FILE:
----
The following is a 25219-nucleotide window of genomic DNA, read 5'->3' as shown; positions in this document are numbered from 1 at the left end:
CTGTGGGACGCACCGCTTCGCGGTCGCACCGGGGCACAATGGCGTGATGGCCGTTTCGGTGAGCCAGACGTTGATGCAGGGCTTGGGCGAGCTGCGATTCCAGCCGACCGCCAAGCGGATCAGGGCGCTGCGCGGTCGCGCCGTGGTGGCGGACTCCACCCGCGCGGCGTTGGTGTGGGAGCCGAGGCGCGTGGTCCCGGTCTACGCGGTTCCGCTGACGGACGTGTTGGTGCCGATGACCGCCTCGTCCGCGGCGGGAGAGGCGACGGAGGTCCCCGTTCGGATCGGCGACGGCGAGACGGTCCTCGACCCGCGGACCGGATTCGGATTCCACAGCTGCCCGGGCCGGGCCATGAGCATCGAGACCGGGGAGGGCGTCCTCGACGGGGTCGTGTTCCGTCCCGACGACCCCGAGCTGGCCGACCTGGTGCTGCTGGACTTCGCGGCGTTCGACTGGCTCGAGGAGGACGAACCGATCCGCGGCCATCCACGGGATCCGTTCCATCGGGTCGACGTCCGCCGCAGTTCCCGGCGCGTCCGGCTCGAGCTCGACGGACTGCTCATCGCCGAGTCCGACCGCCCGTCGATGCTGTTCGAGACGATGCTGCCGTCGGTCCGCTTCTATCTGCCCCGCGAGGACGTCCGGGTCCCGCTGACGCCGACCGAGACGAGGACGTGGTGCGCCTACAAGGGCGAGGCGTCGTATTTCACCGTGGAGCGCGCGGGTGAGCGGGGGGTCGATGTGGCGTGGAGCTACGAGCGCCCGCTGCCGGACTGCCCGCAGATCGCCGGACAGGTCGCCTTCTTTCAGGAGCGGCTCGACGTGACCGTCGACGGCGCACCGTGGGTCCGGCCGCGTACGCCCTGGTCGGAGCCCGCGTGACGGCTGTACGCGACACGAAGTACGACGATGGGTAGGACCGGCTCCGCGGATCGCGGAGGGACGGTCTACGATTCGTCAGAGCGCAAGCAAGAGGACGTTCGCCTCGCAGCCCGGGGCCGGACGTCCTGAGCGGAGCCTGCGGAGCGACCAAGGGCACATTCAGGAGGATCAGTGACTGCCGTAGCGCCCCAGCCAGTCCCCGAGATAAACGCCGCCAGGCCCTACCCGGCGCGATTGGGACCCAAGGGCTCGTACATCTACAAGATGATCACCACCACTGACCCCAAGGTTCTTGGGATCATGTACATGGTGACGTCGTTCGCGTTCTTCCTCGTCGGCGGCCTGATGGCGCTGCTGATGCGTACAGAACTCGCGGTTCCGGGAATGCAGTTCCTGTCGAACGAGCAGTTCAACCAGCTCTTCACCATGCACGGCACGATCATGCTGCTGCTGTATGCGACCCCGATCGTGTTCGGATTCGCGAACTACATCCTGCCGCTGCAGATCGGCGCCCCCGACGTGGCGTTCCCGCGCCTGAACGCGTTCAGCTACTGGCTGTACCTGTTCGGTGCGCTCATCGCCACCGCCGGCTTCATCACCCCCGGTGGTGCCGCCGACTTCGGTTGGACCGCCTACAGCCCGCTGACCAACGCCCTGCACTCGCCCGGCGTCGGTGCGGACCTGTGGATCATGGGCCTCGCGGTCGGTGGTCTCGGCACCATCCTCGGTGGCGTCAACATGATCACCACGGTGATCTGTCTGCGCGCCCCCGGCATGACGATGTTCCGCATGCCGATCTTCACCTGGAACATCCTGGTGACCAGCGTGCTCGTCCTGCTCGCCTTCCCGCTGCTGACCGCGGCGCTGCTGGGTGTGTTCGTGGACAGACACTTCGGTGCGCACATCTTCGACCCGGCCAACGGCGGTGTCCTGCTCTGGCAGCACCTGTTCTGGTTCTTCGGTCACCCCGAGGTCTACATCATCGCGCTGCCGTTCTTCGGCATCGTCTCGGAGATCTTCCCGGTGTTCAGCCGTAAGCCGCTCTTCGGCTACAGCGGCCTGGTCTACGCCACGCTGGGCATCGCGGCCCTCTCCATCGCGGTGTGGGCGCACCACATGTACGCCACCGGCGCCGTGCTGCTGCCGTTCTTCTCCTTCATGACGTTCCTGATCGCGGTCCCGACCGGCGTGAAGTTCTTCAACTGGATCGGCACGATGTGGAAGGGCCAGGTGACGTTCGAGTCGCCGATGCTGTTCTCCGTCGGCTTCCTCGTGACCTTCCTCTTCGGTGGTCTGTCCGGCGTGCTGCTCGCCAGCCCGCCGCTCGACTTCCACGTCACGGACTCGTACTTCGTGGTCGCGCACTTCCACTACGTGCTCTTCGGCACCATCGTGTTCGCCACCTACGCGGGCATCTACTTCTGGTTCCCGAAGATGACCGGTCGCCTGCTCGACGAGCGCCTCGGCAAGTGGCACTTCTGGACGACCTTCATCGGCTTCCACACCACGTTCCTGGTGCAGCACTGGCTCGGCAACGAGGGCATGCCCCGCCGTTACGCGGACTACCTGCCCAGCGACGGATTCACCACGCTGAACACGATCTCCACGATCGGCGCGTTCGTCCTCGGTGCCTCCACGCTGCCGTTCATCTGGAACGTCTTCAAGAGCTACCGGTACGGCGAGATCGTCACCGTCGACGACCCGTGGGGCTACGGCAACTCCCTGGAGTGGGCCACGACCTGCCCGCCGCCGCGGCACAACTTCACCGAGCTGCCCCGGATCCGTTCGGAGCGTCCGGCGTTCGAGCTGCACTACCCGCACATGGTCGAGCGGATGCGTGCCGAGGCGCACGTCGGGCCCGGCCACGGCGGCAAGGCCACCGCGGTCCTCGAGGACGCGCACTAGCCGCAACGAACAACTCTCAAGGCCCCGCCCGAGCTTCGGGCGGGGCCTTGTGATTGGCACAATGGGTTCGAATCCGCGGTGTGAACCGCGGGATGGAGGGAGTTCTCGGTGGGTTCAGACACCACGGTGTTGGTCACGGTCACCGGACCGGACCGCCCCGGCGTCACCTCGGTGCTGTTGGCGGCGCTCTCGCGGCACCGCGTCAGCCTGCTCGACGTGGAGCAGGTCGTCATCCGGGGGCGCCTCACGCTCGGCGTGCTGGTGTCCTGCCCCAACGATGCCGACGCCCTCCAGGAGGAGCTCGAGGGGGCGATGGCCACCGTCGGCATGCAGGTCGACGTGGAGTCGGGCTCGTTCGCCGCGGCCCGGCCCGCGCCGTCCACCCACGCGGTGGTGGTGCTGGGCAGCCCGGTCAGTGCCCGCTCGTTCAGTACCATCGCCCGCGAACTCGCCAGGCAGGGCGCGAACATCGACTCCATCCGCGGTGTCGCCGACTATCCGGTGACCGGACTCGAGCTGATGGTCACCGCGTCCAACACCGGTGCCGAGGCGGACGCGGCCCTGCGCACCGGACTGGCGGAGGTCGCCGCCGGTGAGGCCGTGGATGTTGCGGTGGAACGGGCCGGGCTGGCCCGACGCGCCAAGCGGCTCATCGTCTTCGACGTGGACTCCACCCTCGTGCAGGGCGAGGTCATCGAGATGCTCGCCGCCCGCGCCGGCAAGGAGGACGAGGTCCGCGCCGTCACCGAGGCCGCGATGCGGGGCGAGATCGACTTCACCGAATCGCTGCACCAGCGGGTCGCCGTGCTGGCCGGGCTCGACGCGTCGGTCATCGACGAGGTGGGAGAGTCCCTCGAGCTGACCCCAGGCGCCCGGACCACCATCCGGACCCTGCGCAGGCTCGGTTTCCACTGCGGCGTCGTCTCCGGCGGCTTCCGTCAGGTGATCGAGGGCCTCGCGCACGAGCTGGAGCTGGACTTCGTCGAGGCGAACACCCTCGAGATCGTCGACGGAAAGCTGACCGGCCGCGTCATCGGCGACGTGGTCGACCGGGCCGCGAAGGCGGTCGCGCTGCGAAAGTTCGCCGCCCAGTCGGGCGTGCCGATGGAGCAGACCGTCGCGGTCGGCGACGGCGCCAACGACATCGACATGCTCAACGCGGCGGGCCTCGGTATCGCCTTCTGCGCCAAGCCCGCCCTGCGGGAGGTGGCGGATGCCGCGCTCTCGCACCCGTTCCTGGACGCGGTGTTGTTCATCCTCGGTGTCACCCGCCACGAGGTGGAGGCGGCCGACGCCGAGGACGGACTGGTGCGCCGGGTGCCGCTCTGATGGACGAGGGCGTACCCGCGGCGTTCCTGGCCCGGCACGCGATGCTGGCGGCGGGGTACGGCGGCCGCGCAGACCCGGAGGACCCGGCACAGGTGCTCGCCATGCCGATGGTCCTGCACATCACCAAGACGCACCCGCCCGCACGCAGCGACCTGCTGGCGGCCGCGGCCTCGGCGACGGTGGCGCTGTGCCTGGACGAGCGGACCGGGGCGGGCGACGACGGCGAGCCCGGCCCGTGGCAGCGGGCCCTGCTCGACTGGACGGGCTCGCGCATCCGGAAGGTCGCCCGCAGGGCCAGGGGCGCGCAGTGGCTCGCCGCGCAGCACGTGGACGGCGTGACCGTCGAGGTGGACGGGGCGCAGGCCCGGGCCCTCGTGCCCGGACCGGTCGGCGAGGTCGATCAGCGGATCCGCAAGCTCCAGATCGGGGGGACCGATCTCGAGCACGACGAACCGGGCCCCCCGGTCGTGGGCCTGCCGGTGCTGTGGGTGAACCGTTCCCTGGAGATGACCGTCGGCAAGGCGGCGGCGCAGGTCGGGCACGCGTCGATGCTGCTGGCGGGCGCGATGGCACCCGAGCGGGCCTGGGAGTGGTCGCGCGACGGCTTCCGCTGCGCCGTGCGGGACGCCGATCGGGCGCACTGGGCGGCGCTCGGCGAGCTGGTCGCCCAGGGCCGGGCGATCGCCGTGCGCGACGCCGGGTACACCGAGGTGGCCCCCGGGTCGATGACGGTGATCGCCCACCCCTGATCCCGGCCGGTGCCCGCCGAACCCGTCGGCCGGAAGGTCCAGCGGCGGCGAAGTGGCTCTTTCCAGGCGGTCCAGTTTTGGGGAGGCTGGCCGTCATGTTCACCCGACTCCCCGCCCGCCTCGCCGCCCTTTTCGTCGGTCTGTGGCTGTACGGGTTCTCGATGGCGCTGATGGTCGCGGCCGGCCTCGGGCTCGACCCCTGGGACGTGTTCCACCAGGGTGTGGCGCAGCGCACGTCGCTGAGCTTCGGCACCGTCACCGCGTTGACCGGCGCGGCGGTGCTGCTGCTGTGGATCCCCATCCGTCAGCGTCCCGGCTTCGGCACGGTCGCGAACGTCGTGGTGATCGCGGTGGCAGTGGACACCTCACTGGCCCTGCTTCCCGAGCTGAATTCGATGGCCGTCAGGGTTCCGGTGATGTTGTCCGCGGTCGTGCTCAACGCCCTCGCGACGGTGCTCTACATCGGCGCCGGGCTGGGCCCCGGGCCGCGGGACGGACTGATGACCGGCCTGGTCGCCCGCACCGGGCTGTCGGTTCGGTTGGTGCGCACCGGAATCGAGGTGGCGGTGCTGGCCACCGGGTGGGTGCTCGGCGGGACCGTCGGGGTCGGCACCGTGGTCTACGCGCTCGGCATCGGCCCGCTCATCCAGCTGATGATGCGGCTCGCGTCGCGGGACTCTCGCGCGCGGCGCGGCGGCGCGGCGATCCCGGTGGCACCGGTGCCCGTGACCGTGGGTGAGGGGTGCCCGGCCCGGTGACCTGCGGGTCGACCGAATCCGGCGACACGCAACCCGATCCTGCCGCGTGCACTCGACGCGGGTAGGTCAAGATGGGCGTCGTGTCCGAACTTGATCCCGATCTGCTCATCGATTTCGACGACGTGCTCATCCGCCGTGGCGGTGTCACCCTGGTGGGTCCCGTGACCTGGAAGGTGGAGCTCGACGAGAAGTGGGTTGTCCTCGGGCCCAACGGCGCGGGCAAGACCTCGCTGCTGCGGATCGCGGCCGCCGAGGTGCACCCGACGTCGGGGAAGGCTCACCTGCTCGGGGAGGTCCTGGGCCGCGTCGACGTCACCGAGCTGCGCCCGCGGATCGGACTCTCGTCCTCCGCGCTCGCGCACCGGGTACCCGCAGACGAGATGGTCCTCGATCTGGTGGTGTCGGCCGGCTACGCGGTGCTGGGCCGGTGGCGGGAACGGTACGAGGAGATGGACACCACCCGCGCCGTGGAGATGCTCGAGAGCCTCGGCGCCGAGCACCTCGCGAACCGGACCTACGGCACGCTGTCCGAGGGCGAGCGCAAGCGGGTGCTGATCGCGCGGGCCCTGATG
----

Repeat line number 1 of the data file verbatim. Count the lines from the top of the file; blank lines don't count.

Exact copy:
The following is a 25219-nucleotide window of genomic DNA, read 5'->3' as shown; positions in this document are numbered from 1 at the left end: